In the instant case, the district court found that appellant failed to present the court with any compelling reasons for its delay in filing its designation. In re: Serra Builders, Inc., No. N-91-1572, slip op. at 2 (D. Md. July 23, 1991). In fact, the district court found that appellant was "negligent" with regards to the entire procedural requirements of the bankruptcy appeals process. Id. The record clearly supports these determinations.

It is undisputed that appellant failed to comply with Bankruptcy Rule 8006 in that appellant filed its designation of items to be included in the record on appeal fifteen days late. Additionally, appellant never filed a request for an extension before the time had passed for appellant to file its designation. Appellant's only explanation for not filing its designation in a timely manner was that its attorney was out of the country. This explanation does not provide a basis for disturbing the district court's rulings. Further, since we affirm the district court's dismissal of appellant's appeal on this basis, we need not address appellee's argument based on Bankruptcy Rule 9006 nor appellant's assertion that it should prevail on the merits of the case.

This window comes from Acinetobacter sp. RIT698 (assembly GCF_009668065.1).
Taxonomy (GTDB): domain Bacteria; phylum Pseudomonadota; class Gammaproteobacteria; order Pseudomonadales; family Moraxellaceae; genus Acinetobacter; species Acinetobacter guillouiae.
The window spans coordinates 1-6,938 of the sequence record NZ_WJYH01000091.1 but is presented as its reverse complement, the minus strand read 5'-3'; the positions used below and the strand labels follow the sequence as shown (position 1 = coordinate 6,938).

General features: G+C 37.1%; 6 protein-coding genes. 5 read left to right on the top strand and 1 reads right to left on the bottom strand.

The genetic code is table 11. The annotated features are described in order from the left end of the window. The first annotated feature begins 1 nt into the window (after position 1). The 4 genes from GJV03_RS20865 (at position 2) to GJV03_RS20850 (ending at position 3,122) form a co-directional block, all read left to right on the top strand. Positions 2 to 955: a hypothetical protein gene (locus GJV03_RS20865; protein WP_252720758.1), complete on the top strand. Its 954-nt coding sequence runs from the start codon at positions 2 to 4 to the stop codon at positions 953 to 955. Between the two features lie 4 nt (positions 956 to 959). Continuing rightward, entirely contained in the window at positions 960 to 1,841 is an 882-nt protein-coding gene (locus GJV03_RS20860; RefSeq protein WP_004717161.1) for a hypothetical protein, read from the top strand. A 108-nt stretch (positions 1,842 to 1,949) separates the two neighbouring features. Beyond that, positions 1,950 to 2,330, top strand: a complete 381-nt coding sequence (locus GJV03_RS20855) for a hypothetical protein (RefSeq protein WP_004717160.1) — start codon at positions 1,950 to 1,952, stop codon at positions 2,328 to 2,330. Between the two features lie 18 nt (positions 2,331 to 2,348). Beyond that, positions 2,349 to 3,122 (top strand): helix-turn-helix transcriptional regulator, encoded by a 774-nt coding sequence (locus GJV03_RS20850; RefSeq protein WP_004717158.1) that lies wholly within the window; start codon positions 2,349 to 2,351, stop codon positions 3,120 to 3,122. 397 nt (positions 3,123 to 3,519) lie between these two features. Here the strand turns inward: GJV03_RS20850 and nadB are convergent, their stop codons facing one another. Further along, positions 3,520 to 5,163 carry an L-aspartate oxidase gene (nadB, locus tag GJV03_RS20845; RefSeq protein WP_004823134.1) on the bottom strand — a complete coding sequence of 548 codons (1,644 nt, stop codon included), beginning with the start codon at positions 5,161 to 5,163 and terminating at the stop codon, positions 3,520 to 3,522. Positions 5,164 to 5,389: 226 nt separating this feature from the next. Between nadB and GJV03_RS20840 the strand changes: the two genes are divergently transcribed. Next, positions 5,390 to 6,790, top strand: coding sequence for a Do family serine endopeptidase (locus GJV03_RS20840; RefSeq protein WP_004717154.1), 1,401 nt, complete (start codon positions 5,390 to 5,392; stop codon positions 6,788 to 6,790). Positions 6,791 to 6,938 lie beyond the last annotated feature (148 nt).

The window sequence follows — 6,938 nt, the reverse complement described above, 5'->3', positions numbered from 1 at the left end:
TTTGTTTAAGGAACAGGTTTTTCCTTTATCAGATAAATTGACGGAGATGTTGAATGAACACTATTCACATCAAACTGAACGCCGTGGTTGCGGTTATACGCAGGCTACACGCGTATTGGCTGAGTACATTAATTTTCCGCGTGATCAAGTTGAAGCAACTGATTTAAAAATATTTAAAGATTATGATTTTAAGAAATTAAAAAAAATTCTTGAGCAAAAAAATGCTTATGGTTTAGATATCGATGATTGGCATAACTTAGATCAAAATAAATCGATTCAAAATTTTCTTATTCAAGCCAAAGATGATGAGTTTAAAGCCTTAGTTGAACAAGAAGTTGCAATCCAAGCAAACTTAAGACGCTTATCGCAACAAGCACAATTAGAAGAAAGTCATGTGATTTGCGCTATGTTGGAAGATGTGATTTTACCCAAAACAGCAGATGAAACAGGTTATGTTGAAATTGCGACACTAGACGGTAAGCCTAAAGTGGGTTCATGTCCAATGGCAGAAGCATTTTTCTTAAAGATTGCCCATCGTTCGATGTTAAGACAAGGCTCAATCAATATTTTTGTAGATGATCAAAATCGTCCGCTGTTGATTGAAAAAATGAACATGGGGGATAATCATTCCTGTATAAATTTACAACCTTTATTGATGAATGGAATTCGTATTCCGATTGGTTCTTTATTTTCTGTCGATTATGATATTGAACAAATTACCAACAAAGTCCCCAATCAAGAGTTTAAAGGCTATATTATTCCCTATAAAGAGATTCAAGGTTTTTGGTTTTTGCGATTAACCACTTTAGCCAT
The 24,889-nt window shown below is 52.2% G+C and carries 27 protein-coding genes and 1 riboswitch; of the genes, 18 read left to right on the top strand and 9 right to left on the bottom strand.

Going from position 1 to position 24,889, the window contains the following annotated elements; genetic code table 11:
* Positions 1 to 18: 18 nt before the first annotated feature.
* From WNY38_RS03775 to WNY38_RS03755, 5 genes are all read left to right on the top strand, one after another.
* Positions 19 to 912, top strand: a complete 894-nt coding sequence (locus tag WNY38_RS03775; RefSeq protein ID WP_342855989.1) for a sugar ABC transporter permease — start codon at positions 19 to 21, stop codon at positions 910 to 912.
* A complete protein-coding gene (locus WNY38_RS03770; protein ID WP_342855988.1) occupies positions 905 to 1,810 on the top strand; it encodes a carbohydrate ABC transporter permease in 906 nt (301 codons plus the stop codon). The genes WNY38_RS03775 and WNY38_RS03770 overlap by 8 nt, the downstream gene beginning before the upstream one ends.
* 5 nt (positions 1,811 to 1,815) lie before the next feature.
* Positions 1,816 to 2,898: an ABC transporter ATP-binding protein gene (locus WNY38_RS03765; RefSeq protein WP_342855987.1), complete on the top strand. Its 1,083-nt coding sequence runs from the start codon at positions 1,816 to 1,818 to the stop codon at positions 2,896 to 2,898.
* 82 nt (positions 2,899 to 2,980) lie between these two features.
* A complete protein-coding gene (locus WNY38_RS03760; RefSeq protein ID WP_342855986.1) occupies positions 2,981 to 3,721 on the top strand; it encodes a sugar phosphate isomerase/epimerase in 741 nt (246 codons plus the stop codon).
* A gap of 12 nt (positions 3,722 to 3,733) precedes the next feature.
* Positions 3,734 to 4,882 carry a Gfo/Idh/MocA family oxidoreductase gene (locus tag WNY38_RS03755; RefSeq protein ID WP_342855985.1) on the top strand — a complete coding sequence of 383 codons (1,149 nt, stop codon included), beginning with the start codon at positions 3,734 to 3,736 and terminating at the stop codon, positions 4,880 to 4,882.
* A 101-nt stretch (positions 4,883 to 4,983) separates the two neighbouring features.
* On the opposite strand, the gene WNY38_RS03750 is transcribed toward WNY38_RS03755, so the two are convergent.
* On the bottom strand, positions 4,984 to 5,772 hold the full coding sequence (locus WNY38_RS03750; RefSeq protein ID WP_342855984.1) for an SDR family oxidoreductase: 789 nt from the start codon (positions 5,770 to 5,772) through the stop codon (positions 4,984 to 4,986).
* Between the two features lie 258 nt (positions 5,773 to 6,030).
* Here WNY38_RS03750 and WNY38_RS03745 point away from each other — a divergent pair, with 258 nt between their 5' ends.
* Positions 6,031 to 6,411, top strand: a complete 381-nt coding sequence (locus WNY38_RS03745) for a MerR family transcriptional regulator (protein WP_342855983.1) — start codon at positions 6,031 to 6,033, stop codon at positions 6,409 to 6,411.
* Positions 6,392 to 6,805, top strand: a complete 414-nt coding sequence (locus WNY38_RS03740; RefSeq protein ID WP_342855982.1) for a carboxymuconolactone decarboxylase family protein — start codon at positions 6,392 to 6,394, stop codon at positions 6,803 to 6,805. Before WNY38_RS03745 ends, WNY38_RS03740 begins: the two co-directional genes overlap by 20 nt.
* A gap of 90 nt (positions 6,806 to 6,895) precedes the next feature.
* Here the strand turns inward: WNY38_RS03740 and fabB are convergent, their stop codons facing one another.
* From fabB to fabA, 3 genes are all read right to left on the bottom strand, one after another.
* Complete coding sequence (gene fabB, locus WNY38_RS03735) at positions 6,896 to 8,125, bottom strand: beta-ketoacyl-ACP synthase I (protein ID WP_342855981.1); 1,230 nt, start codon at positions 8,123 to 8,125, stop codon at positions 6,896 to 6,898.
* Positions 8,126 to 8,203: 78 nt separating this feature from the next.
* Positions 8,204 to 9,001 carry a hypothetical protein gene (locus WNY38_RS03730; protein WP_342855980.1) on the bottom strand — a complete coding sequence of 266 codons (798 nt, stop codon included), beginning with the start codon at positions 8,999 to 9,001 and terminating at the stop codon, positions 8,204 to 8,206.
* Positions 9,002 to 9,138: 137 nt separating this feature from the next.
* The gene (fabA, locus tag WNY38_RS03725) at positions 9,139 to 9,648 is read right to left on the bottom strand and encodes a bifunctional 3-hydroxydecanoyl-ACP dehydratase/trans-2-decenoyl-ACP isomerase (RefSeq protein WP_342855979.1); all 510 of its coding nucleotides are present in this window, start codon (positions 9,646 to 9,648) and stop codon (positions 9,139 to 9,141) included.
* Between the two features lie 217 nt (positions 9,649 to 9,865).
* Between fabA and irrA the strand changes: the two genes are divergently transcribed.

Therefore, there being no error with the district court's determination, the judgment of that court is hereby